the emerging science of human-microbe symbiosis has an even greater implication. “Human beings are not really individuals; they’re communities of organisms,” says McFall-Ngai. It’s not just that our bodies serve as a habitat for other organisms; it’s also that we function with them as a collective. As the profound interrelationship between humans and microbes becomes more apparent, the distinction between host and hosted has become both less clear and less important?—?together we operate as a constantly evolving man-microbe kibbutz. Which raises a startling implication: If being Homo sapiens through and through implied a certain authority over our corporeal selves, we are now forced to relinquish some of that control to our inner-dwelling microbes. Ironically, the human ingenuity that drives us to understand more about ourselves is revealing that we’re much less “human” than we once thought.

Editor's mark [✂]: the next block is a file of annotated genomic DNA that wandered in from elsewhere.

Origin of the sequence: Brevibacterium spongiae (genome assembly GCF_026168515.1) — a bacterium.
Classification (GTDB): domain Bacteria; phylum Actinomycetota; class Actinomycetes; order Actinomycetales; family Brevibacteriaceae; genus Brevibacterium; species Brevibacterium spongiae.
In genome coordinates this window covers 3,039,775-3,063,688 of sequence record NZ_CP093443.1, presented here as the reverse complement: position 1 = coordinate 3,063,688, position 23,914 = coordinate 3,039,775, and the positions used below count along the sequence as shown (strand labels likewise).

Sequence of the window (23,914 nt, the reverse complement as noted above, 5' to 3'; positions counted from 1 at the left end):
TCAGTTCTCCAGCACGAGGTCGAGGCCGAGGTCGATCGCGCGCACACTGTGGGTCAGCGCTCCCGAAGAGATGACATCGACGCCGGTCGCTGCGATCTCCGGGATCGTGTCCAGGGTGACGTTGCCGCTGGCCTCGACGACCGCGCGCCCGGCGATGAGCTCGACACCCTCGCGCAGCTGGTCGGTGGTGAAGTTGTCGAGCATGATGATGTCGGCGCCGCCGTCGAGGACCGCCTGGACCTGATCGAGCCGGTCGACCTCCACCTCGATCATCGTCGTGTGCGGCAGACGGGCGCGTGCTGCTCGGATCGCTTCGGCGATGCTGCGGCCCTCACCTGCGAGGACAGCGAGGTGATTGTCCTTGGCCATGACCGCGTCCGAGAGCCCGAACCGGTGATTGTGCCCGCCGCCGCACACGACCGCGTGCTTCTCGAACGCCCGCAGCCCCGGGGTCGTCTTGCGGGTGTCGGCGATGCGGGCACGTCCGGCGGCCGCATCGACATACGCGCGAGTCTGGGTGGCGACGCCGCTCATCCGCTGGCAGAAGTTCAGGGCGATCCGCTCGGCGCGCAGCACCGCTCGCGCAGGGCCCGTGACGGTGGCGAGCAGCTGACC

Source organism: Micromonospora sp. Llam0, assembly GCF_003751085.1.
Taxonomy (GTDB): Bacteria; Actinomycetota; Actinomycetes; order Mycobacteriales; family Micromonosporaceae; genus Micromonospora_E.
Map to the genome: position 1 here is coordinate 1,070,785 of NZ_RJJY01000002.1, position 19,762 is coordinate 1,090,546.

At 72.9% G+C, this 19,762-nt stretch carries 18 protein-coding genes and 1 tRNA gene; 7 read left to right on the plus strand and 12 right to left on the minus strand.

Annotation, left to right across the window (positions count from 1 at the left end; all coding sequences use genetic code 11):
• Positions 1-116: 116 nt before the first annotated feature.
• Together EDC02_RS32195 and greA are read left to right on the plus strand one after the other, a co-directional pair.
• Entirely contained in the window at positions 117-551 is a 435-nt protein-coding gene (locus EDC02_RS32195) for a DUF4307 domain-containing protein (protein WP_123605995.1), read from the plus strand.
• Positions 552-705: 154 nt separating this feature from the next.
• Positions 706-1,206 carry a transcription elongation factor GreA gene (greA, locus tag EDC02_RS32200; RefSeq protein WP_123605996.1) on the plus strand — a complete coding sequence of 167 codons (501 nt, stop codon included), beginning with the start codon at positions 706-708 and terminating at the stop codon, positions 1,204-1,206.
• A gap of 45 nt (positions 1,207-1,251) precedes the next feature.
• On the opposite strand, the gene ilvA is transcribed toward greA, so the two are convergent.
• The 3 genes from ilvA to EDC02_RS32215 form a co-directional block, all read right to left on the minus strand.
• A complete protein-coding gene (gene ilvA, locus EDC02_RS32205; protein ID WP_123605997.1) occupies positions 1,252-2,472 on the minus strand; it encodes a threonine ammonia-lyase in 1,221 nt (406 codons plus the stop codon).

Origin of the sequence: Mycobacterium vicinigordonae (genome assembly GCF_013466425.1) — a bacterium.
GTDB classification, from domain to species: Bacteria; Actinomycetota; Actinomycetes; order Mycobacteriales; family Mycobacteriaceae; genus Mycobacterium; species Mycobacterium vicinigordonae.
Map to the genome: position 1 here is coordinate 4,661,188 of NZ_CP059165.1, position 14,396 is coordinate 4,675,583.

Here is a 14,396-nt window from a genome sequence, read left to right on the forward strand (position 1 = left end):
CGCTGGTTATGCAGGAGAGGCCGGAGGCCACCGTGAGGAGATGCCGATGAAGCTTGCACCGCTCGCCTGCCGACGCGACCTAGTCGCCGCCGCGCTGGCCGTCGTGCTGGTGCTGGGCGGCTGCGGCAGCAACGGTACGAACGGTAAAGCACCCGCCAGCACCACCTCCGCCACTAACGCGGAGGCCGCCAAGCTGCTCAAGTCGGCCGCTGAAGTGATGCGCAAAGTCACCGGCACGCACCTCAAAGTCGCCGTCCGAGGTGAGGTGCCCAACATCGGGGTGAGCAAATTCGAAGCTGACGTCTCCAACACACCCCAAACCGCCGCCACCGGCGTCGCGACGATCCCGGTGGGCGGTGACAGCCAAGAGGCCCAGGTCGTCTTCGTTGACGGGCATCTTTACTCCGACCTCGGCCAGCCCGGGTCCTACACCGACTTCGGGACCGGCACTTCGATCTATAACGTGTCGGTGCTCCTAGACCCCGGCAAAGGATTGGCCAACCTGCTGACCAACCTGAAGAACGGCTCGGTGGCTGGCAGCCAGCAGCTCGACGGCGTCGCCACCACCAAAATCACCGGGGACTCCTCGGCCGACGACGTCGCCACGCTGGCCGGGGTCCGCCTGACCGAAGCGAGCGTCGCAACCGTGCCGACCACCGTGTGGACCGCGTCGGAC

(Thanks Social Fiction)